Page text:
Early Retirement Strategies: Plan to Stay Healthy After You Retire

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Many people today dream of being able to retire earlier than the traditional retirement age of 65. Doing so would enable them to pursue goals and activities that they never had time for while working full-time, such as volunteering, travelling and engaging in their favorite hobbies and sports activities.

However, there’s a growing body of research indicating that retiring early may not be the best thing for your physical or mental health. Of course, retiring early could also put a strain on your well-laid financial plans.

Isn’t This Counter-Intuitive?

This might seem counter-intuitive. When you retire, you’ll be free of the physical and mental stress of working 40 or more hours every week and can spend your days resting and relaxing if you choose. Surely, this should result in improved physical and mental health, it would appear.

The problem is that instead of maintaining their health in retirement, many retirees with lots of excess time on their hands do just the opposite. For example, some retirees adopt a sedentary lifestyle that consists of sleeping late and watching lots of TV. Some pick up bad habits like overeating and excess drinking. And some miss the friendships and camaraderie they enjoyed in the workplace, which can lead to isolation and loneliness.

Without careful planning, these and other factors can lead to a retirement that’s significantly less-fulfilling than what was anticipated. And in a worst-case scenario, they can even lead to early death.

What the Research Says

A recent article in The Wall Street Journal cites a study conducted last year that found that men are two percent more likely to die during the month of their 62nd birthday than they are during the previous month. While this study doesn’t provide a link between mortality and early retirement, it does point to lung cancer and chronic obstructive pulmonary disease as major factors in the increased mortality rate. Smoking and a lack of physical activity are major risk factors for these conditions, both of which may increase upon retirement.

The Netherlands offer a more concrete case study of the potential positive effects of not retiring early on individuals’ health. In 2009, the government implemented new tax policies that provided a 5 percent bonus for those who kept working at age 62, a 7 percent bonus for those who kept working at 63, and a 10 percent bonus for those who kept working at 64. As a result, more citizens between the ages of 62 and 64 kept working instead of retired early.

According to The Wall Street Journal article, researchers at the Center for Retirement Research at Boston College determined that these delayed retirements reduced the five-year mortality risk for Dutch men in their early 60s by 32 percent. The mortality risk for Dutch women was also reduced, but by a lower percentage.

Early Retirement and Cognitive Decline

Additional research indicates that retiring early can accelerate cognitive decline that can lead to mental illness, including depression and dementia. The Wall Street Journal article points to a study that determined that early retirement can significantly reduce cognitive function due to the lack of mental stimulation received in retirement compared to during the working years. Of course, there are things retirees can do to stay mentally sharp, but they usually aren’t as mentally challenging as a full-time job and career.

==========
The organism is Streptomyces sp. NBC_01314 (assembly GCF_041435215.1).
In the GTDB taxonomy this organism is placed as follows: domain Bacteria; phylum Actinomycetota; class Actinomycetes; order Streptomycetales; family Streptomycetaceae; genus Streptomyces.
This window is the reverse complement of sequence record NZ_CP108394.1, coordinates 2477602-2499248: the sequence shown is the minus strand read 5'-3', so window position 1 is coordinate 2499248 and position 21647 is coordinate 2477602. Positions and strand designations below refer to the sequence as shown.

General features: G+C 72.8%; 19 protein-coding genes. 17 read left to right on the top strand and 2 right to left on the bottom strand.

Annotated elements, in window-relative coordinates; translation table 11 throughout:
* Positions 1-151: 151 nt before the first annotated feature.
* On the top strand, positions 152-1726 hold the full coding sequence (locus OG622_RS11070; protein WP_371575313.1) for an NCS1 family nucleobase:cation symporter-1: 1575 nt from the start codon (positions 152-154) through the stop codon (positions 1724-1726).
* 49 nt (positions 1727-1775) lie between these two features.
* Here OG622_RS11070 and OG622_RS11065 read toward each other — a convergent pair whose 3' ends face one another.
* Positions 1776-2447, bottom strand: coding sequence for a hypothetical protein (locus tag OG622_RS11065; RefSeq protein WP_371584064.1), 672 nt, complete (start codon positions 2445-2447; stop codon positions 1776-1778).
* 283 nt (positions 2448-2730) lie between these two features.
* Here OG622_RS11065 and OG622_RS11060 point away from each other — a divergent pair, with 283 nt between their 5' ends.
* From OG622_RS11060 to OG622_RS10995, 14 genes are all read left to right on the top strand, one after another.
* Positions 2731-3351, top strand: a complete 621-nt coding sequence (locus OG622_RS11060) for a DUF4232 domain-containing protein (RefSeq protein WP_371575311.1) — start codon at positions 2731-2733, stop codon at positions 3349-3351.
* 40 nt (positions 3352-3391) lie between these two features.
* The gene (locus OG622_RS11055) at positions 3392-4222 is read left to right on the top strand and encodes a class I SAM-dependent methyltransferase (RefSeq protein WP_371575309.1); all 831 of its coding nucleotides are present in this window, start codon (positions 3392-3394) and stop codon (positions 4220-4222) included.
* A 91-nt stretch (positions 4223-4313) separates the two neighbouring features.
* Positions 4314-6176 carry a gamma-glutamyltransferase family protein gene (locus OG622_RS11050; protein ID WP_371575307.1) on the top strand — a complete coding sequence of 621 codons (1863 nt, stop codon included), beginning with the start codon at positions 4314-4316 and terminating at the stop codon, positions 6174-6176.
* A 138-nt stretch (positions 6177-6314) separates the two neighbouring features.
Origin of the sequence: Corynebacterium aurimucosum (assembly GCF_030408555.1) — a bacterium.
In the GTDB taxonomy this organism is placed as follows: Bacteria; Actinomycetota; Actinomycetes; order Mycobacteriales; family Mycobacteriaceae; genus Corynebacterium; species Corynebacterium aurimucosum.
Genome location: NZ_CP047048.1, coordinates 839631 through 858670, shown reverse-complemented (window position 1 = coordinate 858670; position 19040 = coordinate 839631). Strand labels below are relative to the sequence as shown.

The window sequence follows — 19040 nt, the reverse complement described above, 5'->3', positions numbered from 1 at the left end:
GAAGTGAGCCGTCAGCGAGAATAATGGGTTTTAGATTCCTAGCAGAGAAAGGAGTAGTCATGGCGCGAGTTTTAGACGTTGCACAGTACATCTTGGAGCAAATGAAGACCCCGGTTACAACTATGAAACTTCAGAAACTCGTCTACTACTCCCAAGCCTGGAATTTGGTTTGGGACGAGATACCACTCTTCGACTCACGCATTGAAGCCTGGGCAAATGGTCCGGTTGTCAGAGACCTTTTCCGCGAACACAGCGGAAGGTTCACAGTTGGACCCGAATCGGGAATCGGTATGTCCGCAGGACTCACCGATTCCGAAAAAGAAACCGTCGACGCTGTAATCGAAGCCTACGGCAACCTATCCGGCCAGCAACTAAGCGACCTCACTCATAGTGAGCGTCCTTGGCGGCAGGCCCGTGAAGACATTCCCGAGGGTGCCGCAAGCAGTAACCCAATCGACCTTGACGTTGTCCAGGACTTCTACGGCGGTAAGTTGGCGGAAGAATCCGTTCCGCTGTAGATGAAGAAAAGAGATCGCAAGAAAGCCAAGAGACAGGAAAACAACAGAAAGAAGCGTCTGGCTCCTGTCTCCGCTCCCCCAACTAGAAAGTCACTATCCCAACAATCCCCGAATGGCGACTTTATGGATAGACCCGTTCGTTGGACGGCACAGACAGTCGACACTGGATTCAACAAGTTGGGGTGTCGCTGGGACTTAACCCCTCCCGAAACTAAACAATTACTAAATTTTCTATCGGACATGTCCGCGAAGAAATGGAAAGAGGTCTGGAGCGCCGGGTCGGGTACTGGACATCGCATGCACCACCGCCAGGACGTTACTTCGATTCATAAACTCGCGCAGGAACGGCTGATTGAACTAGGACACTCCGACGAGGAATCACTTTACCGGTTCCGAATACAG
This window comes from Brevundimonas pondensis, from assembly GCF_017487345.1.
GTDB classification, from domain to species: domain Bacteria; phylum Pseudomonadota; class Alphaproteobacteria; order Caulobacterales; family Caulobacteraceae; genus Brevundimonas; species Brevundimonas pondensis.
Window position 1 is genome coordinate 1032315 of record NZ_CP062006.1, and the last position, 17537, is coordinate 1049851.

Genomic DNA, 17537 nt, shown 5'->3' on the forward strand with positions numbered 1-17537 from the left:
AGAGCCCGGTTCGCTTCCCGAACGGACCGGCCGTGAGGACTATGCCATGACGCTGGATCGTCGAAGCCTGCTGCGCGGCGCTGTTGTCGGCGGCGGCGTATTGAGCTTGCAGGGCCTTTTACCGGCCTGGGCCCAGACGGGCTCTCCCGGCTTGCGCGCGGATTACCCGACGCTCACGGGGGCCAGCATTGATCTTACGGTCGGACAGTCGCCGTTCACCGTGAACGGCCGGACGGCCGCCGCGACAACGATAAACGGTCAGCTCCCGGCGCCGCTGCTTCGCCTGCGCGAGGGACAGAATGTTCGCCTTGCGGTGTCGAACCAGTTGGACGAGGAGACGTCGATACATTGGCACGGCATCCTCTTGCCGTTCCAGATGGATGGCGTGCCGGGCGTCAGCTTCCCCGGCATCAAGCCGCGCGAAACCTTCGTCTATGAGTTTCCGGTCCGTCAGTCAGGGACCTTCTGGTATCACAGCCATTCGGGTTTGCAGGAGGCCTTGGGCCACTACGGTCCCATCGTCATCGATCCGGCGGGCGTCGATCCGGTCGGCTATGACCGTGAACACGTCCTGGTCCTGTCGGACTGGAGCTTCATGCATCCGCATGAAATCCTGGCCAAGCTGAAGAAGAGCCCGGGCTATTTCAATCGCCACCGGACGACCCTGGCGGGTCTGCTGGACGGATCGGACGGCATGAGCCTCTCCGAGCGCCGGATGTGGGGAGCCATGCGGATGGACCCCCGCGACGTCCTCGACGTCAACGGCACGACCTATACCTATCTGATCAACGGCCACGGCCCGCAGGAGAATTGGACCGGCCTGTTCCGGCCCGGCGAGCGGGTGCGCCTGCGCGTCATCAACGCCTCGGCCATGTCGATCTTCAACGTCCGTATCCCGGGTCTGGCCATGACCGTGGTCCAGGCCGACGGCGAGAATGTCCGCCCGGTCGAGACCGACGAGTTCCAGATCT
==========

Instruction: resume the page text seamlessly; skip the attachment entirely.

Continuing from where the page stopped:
In addition, early retirement can shrink retirees’ social networks and thus opportunities for social interactions. For many people, the workplace represents their main source of social interactions and friendships. Without the social structure of their workplace, retirees sometimes fall victim to isolation and depression.

Finally, retiring early can be hazardous to retirement finances. Not only may you have to start tapping your retirement account early, but you’ll also have fewer years to build up your retirement savings. For example, one study cited in The Wall Street Journal article estimates that each additional year spent working increases future annual retirement income by nine percent.

Start Planning Early

None of this is meant to suggest that you shouldn’t retire early. But if you are planning an early retirement, it might be wise to think about how you can maintain your physical, mental and financial health after you retire.

Please contact us if you would like to discuss early retirement strategies in more detail.


The commentary is limited to the dissemination of general information pertaining to Frontier Wealth Management, LLC's ("Frontier") investment advisory services. This information should not be used or construed as an offer to sell, a solicitation of an offer to buy or a recommendation for any security, market sector or investment strategy. There is no guarantee that the information supplied is accurate or complete. Frontier is not responsible for any errors or omissions, and provides no warranties with regards to the results obtained from the use of the information. Nothing in this document is intended to provide any legal, accounting or tax advice and Frontier does not provide such advice. This information is subject to change without notice and should not be construed as a recommendation or investment advice. You should consult an attorney, accountant or tax professional regarding your specific legal or tax situation.

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